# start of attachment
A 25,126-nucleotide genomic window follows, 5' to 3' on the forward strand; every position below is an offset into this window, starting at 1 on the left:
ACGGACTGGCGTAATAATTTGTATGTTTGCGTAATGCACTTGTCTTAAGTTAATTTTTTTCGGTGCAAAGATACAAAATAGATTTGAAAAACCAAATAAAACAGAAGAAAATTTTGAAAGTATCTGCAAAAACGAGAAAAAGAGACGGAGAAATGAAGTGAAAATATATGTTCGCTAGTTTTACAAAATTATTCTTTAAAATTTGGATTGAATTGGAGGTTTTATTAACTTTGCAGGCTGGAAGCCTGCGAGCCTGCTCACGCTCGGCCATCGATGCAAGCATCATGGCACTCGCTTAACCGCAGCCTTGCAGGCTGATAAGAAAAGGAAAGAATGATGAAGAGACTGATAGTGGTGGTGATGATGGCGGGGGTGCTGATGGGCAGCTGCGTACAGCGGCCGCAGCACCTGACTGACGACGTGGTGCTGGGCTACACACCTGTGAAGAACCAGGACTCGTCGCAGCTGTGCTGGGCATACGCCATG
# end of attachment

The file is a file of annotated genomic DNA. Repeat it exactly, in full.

A 25,126-nucleotide genomic window follows, 5' to 3' on the forward strand; every position below is an offset into this window, starting at 1 on the left:
ACGGACTGGCGTAATAATTTGTATGTTTGCGTAATGCACTTGTCTTAAGTTAATTTTTTTCGGTGCAAAGATACAAAATAGATTTGAAAAACCAAATAAAACAGAAGAAAATTTTGAAAGTATCTGCAAAAACGAGAAAAAGAGACGGAGAAATGAAGTGAAAATATATGTTCGCTAGTTTTACAAAATTATTCTTTAAAATTTGGATTGAATTGGAGGTTTTATTAACTTTGCAGGCTGGAAGCCTGCGAGCCTGCTCACGCTCGGCCATCGATGCAAGCATCATGGCACTCGCTTAACCGCAGCCTTGCAGGCTGATAAGAAAAGGAAAGAATGATGAAGAGACTGATAGTGGTGGTGATGATGGCGGGGGTGCTGATGGGCAGCTGCGTACAGCGGCCGCAGCACCTGACTGACGACGTGGTGCTGGGCTACACACCTGTGAAGAACCAGGACTCGTCGCAGCTGTGCTGGGCATACGCCATG